Monday, January 30, 2006
Bernie Ebbers has a lot riding on his appeal as he received a sentence of 25 years. (see here) He has been permitted to be free pending his appeal, and in large part this is because of the significant issues raised in this appeal. (see here). A panel of the second circuit, in oral argument, heard Reid Weingarten, Ebber's attorney, argue that defense witness immunity should have been provided in this case. (see here)
Although the prosecution has ample opportunity to obtain immunity for its witnesses, the defense usually is not provided with this benefit. It is a major disadvantage that the defense has in a criminal case. While prosecutors can offer plea deals and witness immunity and then use the individuals against an accused, the defense has to find witnesses who are not intimidated by fear of future prosecutorial action, like being indicted.
CNN (Reuters) (here) also notes that the issue of "conscious avoidance" of knowledge of the fraud at WorldCom and court instructions regarding the mens rea of the crime were discussed at the oral argument. (See here) Should the jury have been allowed to consider the "ostrich" defense? Finally, as one might imagine, the court asked about the high sentence received by Ebbers. (CNN Reuters here)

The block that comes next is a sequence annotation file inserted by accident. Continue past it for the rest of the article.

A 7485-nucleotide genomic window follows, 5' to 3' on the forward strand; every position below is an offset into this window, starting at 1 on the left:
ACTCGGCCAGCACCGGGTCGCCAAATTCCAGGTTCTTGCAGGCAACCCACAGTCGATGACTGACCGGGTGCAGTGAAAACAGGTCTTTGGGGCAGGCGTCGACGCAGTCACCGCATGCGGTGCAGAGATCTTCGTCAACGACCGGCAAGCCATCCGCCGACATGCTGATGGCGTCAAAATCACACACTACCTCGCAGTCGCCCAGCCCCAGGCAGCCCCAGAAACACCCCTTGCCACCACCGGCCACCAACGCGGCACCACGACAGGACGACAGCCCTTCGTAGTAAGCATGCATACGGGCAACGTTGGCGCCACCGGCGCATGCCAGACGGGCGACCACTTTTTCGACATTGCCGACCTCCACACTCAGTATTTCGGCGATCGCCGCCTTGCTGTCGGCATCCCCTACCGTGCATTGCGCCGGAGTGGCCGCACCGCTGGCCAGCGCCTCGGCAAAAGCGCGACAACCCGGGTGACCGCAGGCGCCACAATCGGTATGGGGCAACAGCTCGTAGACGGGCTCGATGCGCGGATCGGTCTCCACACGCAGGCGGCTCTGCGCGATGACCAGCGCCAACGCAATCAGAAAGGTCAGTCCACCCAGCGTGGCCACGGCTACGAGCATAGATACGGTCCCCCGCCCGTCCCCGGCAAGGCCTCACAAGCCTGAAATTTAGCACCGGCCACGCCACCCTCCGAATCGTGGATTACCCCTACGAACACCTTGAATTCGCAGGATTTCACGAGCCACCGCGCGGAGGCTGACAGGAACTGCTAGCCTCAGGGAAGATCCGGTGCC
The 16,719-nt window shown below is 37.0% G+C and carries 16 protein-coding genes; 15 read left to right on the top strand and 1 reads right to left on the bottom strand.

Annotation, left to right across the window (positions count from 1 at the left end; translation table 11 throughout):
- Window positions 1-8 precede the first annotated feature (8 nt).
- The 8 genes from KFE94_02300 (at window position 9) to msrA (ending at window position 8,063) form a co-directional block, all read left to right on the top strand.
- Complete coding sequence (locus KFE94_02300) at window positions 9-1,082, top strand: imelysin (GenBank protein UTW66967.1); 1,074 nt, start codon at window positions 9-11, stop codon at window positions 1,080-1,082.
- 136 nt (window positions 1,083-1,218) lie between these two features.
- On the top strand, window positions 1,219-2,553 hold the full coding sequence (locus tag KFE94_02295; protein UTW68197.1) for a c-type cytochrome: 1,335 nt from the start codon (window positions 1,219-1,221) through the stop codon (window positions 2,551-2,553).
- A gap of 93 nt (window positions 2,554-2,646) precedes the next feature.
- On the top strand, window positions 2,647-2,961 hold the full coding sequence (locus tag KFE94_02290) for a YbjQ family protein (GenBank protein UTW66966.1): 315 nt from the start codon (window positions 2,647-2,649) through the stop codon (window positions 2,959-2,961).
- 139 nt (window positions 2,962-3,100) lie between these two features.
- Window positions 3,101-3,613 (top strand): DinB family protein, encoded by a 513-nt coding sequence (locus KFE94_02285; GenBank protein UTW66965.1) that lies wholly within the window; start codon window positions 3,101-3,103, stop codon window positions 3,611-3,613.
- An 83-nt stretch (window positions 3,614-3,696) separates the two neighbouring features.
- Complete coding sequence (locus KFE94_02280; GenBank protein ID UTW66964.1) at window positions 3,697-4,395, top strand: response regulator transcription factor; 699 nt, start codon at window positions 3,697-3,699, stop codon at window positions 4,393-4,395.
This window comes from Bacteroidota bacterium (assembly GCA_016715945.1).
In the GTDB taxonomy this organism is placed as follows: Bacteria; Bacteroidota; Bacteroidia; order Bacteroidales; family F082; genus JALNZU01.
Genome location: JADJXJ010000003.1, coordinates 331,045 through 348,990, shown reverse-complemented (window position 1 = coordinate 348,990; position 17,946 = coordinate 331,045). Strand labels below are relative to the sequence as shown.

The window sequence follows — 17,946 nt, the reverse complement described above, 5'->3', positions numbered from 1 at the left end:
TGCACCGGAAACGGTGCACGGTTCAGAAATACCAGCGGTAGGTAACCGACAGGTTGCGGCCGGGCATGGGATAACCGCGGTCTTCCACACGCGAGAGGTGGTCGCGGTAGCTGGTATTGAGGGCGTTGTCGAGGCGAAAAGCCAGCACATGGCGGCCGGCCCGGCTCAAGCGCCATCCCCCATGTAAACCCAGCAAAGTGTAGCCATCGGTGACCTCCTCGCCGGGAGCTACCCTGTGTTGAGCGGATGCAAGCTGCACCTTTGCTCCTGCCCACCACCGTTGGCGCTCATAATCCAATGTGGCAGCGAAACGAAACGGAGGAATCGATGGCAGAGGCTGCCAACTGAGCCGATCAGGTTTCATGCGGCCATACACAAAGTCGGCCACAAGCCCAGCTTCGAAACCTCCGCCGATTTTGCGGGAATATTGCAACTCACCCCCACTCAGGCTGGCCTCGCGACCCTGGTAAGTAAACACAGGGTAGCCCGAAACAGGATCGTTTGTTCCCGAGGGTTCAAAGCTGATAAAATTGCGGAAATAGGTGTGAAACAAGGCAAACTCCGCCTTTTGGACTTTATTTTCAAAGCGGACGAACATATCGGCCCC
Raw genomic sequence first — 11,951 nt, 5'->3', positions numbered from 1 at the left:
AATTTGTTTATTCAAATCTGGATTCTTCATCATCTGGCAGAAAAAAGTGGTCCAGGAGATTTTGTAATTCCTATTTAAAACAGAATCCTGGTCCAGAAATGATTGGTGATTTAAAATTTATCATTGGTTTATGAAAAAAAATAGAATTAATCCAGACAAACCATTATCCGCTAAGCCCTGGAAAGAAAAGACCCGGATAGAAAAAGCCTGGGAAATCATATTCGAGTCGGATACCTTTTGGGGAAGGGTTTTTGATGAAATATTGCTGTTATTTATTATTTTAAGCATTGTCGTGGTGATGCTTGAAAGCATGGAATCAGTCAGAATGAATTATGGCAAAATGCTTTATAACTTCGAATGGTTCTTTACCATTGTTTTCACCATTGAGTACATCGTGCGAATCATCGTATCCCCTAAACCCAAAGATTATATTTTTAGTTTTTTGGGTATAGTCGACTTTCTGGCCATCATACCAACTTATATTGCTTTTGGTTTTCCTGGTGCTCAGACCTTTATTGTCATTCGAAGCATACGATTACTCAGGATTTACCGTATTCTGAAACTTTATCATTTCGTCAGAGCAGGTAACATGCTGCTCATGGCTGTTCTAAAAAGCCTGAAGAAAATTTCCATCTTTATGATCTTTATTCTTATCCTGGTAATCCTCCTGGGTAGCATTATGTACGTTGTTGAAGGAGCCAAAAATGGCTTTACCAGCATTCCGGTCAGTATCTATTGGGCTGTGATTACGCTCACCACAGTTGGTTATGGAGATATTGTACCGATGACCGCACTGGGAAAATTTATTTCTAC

It is interesting to see these issues being discussed just as Ken Lay's and Jeffrey Skilling's trial begins. Like Ebbers, Lay and Skilling also may have problems presenting some of their witnesses as a result of these individuals being fearful of prosecutorial retribution. And like Ebbers, a key issue for Lay and Skilling will be whether they can be held criminally liable for acts in which they may not have been a major or minor participant. Where is the line between actual knowledge and avoiding knowledge? For Ebbers the question is surely whether avoiding knowledge should be a sufficient standard for someone receiving a 25 year sentence.